By Don Hopey, Pittsburgh Post-Gazette
Concerns about the risk of water contamination and public health problems from Marcellus Shale drilling dominated a sometimes loud U.S. Environmental Protection Agency hearing in Southpointe attended by 1,200 people Thursday night.
Although EPA officials told those in attendance the meeting was not about drilling policy, most of the more than 100 speakers let it be known that they oppose Marcellus Shale drilling in the state, and many shared personal stories of contaminated wells, dead farm animals and damaged health. They attributed the problems to water contamination caused by the deep gas drilling operations that are increasing quickly through much of the state.
Several urged that a moratorium on Marcellus Shale drilling be enacted until the EPA finishes its study scheduled for the end of 2012.
Erica Staff, of PennEnvironment, a statewide environmental group, was joined by many speakers in requesting that the EPA broaden its study of the hydraulic fracturing process, known in the industry as “fracking.”
“I urge EPA to expand the scope of the study to include the entire life cycle of gas extraction,” Ms. Staff said.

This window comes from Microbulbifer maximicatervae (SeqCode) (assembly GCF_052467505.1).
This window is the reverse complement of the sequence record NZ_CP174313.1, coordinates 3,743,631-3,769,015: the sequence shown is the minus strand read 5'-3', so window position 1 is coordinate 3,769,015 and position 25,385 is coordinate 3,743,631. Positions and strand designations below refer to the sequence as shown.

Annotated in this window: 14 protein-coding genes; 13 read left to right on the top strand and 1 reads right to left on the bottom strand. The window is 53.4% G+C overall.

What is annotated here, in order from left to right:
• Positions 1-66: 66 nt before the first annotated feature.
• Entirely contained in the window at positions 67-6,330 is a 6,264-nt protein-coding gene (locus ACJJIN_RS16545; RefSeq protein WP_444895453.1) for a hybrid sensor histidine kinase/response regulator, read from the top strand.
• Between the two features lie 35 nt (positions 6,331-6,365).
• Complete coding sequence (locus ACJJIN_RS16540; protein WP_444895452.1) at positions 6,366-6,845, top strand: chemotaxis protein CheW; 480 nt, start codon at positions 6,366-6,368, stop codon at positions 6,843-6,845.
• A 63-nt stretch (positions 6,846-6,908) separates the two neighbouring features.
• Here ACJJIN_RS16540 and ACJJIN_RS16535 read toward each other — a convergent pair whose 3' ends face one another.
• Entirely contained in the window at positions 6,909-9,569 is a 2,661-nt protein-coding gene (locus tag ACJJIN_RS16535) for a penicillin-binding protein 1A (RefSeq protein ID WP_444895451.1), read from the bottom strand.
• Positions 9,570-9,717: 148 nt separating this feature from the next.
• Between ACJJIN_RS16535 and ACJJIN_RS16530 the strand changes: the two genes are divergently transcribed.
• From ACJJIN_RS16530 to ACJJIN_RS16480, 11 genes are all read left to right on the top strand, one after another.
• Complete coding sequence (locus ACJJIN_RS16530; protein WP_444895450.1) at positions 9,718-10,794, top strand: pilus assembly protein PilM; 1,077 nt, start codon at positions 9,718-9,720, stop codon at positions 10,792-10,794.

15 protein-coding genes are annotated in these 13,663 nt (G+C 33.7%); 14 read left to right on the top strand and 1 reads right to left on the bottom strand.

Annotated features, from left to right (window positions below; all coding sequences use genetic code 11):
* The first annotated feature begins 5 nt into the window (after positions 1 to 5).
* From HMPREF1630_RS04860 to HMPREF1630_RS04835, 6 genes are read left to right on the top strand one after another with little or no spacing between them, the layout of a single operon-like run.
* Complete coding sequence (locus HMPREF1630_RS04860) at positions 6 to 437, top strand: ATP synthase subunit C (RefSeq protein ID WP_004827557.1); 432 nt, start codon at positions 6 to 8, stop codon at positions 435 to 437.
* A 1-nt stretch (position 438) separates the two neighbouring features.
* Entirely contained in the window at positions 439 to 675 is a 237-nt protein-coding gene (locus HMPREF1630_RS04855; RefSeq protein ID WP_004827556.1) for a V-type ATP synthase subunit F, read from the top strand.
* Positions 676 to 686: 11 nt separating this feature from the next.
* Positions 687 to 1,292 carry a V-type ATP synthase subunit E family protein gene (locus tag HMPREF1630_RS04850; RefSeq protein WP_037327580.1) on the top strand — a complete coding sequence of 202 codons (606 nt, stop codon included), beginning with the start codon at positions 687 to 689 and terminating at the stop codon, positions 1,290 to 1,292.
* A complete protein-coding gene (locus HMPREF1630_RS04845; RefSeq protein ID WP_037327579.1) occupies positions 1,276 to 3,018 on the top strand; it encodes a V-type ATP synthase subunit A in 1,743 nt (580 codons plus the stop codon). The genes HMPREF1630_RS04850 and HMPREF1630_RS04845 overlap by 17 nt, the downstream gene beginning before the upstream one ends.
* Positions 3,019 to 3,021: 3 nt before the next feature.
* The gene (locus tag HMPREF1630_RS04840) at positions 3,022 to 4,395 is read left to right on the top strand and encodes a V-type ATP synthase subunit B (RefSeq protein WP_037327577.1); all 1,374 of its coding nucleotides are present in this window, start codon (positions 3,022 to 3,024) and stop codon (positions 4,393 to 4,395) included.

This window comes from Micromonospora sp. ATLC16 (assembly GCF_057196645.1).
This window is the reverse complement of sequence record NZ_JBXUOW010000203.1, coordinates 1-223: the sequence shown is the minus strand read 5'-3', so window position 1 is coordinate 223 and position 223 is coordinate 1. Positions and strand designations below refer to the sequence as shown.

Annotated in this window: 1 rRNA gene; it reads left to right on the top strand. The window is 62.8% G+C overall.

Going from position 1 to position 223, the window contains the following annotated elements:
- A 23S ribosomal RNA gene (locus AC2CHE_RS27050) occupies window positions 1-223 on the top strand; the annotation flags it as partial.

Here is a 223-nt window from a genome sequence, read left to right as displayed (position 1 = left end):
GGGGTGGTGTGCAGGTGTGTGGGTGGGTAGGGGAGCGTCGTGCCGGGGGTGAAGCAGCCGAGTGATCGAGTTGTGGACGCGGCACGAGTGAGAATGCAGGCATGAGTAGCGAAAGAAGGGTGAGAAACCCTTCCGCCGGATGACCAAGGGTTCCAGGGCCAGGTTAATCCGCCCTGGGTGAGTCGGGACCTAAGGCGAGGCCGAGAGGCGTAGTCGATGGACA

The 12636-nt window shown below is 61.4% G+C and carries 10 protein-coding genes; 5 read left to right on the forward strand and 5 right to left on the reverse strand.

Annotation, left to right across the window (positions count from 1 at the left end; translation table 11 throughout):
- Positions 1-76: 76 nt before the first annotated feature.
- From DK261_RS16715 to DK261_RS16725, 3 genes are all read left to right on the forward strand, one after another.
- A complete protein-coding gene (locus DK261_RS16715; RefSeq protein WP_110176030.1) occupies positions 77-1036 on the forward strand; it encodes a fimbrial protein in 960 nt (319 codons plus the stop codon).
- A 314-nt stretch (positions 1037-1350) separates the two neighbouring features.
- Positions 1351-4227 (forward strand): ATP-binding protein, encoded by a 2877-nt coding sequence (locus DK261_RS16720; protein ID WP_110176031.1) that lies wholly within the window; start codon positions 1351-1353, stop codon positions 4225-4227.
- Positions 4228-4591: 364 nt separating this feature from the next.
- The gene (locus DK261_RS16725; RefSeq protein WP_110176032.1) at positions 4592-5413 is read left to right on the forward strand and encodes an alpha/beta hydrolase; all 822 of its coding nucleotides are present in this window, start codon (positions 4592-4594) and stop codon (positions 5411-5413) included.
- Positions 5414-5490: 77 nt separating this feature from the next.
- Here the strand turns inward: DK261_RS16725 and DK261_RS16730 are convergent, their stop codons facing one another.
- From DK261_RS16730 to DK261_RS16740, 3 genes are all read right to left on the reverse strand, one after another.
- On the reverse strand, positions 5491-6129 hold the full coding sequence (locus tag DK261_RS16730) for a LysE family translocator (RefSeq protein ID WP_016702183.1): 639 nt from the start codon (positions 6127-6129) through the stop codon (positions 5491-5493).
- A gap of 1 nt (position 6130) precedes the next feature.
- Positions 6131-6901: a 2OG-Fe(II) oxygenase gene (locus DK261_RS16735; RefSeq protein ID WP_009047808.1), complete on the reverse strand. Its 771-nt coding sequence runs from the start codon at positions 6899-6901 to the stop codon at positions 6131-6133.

Myron Arnowitt, state director for Clean Water Action, said the EPA needs to look at industry practices that have caused the state Department of Environmental Protection to issue 565 violations at 207 of the 1,458 wells drilled into the Marcellus Shale in Pennsylvania since 2005.
“Eighty of the violations are for illegal disposal of wastewater, and 115 of them were for frack pit violations, and those are serious and need to be investigated by the EPA,” Mr. Arnowitt said.
The hearing was the third of four meetings scheduled around the country by the EPA to provide information and gather comments about its proposed $1.9 million study of the risks to surface and ground water from fracking, a high-pressure, water intensive, procedure used in deep natural gas well drilling to free the gas from dense rock layers a mile or more underground. The EPA held hearings in Fort Worth, Texas, and Denver earlier this month, and next month will hold the last hearing in Binghamton, N.Y.